Laughable laws! - Chuck pushing for speedy review of legislation with ridiculously low fines
Persons, including journalists, who breach the Criminal Justice (Administration) Act by taking pictures of prisoners in the precinct of a court in Jamaica could be fined the princely sum of $20 or a period not exceeding one month in prison.
This is among several laughable maximum punishments which are included in the laws of Jamaica, which Minister of Justice Delroy Chuck is pushing to change, and change quickly.
According to Chuck, he wants a "total overhaul of this and all other such ridiculous laws on the books".
Last week, following jeers at the Jamaican justice system for the $100 fine handed down to reputed gang leader Tesha Miller, Chuck said the situation cannot continue.
Miller pleaded guilty to making a false declaration to Jamaican immigration officials, under the Immigration Restriction Act, and with the maximum fine set at $100, the presiding judge labelled the process "embarrassing".
"Since the fine was exposed, I have since met with the Law Reform Unit of the Ministry of Justice and I have asked for an immediate Cabinet submission to formalise a process for all the laws of Jamaica. I want
proposals for these laws to be immediately updated within weeks," an angry Chuck told The Sunday Gleaner.
"This review and submission that I am asking for is not going to be months. It's going to be weeks. We will go through all the laws, look at all the fines that have been imposed, and we intend to make proposals to the Cabinet as to how the fines should be increased.
"I will have a full discussion with the Law Reform Unit, so we can put a formal Cabinet submission within the next week or two," added Chuck.
Miller was sentenced in the Kingston and St Andrew Parish Court after pleading guilty to one count of making a false declaration to immigration officials at the Norman Manley International Airport on April 4, by signing his name as 'Marlon W' on a document on which he acknowledged that his name was Tesha Miller.
Law updated in '88
Since then, there have been suggestions that Miller should have been charged under the Immigration Restriction Act Commonwealth Citizens' (Amended) 1988, Section 31 which would have allowed the parish judge to impose a maximum fine of $10,000.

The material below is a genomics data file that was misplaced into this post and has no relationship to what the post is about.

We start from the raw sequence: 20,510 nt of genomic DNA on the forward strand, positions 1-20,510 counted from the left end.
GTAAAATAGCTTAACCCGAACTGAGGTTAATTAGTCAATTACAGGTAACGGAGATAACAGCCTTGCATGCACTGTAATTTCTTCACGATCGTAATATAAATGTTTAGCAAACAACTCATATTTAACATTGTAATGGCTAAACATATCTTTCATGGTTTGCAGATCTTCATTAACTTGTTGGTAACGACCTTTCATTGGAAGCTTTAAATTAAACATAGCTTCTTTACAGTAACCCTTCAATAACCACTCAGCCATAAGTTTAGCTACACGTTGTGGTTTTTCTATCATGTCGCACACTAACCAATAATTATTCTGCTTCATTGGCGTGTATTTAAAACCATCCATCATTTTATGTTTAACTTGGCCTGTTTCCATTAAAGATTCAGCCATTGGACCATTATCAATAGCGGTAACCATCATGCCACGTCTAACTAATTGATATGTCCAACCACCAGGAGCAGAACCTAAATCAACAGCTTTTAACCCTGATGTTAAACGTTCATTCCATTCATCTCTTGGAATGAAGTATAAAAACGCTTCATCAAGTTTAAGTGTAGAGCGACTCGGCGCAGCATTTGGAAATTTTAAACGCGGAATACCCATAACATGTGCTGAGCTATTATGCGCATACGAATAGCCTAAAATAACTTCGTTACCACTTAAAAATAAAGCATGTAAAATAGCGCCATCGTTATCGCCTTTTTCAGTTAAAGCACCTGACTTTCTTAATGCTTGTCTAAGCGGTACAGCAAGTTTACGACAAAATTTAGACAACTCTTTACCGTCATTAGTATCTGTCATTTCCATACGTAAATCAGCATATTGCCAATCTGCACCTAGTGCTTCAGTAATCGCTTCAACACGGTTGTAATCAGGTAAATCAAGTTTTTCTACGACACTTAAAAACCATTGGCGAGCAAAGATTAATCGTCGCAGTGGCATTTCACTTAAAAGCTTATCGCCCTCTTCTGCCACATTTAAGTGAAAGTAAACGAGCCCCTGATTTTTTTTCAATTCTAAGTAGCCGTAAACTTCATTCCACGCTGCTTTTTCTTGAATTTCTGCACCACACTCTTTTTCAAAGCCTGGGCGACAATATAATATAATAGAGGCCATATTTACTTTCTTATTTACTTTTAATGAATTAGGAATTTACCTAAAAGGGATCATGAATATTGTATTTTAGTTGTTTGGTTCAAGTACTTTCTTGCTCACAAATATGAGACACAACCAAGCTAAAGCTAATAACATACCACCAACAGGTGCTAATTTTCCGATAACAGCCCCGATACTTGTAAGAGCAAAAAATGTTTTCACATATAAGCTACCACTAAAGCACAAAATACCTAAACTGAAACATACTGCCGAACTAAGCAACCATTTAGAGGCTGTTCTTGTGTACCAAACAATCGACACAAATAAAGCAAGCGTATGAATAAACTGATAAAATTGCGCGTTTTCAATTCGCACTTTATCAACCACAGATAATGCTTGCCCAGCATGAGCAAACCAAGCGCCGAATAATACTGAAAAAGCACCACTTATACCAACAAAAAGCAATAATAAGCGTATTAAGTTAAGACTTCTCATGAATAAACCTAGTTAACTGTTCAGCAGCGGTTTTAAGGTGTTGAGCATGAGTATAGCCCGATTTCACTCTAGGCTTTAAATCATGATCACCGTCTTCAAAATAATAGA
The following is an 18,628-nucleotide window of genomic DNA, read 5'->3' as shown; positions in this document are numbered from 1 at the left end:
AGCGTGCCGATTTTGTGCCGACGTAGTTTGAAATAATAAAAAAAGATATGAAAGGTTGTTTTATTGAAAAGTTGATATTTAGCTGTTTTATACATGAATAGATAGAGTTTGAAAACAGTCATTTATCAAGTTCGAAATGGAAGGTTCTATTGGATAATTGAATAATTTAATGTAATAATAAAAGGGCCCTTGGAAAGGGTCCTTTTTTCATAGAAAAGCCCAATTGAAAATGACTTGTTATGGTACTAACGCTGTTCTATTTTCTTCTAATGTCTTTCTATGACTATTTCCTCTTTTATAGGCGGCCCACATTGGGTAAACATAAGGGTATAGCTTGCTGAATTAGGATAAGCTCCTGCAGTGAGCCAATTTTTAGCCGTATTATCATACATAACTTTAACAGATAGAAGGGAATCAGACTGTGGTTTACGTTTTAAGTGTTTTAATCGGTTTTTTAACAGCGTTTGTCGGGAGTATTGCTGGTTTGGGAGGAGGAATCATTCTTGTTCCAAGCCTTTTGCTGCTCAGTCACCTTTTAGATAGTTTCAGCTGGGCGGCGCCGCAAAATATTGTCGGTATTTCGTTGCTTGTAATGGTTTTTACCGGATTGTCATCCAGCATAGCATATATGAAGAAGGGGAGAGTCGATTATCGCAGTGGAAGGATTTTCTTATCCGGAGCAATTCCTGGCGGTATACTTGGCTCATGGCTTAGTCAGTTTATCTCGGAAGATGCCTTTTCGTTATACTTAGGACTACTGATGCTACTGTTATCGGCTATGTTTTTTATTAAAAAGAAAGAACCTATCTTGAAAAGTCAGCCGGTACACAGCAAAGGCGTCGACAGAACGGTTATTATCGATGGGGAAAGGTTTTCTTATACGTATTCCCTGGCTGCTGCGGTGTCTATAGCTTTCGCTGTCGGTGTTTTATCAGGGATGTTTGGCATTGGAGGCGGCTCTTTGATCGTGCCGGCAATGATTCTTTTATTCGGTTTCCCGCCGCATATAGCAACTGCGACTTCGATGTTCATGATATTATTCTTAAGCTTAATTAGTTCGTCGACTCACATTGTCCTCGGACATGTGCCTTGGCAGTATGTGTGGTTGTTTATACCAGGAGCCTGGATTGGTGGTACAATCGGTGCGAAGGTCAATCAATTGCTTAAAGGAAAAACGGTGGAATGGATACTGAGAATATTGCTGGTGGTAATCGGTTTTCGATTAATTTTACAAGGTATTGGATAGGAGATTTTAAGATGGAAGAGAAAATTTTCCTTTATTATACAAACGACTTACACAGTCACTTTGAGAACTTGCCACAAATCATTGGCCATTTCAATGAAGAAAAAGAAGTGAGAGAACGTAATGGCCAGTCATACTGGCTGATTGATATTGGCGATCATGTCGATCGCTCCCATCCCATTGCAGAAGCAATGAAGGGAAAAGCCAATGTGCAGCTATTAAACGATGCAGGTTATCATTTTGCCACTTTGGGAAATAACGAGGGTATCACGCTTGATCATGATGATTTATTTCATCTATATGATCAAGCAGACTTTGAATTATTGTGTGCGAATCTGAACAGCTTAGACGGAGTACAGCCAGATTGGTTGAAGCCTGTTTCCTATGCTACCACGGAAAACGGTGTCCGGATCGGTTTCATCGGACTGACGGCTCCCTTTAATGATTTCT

"Having pulled the law, I am not too clear under which act he was sentenced. So it's a matter that I need to investigate. But it seems to me that the bill was updated in 1988 and the impression I have is that the sentence was handed down under the pre-1988 law," said Chuck.
In the meantime, former justice minister Mark Golding last week acknowledged that there are hundreds of such laws on the books which must be updated.
According to Golding, overhaul of the laws started under the Justice Undertakings for Social Transformation (JUST) Programme, which was developed out of an assessment of the Jamaican Justice System dating back to 2006.
That assessment which was conducted by the Canadian Department of Justice was completed in April 2006 and led to a preliminary list of measures that could be taken in support of Justice Reform in Jamaica.
"There are hundreds and hundreds of laws in Jamaica and most of them create offences, so the exercise of updating them for the change in monetary value over time is a very important exercise. It's not a simple thing.
"I initiated a project in the ministry which, as far as I know, is still ongoing, to bring a law that would categorise all criminal offences that are punishable by fines into different levels of severity," said Golding.
"So you would have band, say, from A to J and each offence would be allocated to a band. The law would allow for all offences allocated to band A to be amended by order of the minister to go into Parliament for approval, so that over time they could be adjusted easily without having to scour through all the laws again without having to identify because of these anomalies," he said.
Golding said it was a Herculean task, and needed resources. The reform programme is currently receiving funding though the Canadian government. This comes to an end in 2020.